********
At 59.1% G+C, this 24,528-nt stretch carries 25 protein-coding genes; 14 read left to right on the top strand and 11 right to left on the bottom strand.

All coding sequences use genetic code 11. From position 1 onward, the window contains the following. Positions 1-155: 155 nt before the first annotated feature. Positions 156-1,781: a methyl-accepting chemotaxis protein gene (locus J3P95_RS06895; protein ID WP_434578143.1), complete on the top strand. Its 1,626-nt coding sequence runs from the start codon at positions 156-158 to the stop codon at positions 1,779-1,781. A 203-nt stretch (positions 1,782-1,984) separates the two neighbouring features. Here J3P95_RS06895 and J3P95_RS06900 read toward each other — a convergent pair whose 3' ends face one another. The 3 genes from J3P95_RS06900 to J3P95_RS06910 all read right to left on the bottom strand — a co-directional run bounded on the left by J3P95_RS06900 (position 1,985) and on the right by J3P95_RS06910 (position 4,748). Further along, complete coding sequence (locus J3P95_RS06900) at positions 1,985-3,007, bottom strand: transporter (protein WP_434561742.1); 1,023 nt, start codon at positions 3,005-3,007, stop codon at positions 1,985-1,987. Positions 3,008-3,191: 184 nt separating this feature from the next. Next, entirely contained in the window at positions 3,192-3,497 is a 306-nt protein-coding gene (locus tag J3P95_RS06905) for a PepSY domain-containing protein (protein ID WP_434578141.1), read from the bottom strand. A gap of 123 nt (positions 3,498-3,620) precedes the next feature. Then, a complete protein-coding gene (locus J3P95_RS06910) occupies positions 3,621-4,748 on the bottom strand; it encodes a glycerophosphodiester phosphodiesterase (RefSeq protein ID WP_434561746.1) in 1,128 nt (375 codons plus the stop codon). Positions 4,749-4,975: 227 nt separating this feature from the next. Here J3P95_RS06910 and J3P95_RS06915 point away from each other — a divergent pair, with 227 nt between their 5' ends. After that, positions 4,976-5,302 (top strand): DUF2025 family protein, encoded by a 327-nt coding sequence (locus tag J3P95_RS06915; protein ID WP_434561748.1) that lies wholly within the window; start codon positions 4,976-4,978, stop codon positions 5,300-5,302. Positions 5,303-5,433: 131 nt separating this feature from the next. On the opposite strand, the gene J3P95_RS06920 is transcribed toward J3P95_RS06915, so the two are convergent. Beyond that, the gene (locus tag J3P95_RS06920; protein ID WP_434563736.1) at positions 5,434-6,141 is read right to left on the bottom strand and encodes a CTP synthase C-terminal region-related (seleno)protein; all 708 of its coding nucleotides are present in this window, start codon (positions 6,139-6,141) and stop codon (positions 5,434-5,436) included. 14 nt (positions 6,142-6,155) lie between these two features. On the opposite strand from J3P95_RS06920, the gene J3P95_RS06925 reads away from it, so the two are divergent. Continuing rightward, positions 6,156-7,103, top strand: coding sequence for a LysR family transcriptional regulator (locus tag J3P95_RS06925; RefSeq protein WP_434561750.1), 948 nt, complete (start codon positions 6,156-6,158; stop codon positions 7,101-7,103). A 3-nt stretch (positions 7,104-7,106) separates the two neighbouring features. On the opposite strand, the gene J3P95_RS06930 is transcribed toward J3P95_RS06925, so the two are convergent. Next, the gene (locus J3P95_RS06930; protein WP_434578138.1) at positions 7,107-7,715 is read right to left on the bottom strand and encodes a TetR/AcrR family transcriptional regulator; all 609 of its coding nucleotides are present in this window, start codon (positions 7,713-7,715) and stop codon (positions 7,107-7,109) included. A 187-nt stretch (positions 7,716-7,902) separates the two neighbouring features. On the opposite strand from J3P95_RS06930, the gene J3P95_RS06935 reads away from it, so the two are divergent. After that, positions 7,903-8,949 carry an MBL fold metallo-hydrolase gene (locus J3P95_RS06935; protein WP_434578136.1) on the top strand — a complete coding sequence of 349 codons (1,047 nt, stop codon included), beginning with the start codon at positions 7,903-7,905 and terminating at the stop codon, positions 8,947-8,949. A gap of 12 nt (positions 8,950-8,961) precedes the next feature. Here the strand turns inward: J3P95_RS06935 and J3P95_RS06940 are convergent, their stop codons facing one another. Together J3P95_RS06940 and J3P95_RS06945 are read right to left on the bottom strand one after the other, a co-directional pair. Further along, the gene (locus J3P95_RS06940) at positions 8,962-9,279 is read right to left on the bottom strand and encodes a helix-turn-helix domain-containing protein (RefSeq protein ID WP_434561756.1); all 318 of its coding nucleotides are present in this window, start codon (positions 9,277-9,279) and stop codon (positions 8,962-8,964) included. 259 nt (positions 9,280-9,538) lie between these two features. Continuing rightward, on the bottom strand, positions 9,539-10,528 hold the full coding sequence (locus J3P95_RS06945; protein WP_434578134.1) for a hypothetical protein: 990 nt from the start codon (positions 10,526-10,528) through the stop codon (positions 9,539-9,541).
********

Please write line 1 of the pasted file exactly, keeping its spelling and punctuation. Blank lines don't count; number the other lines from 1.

At 59.1% G+C, this 24,528-nt stretch carries 25 protein-coding genes; 14 read left to right on the top strand and 11 right to left on the bottom strand.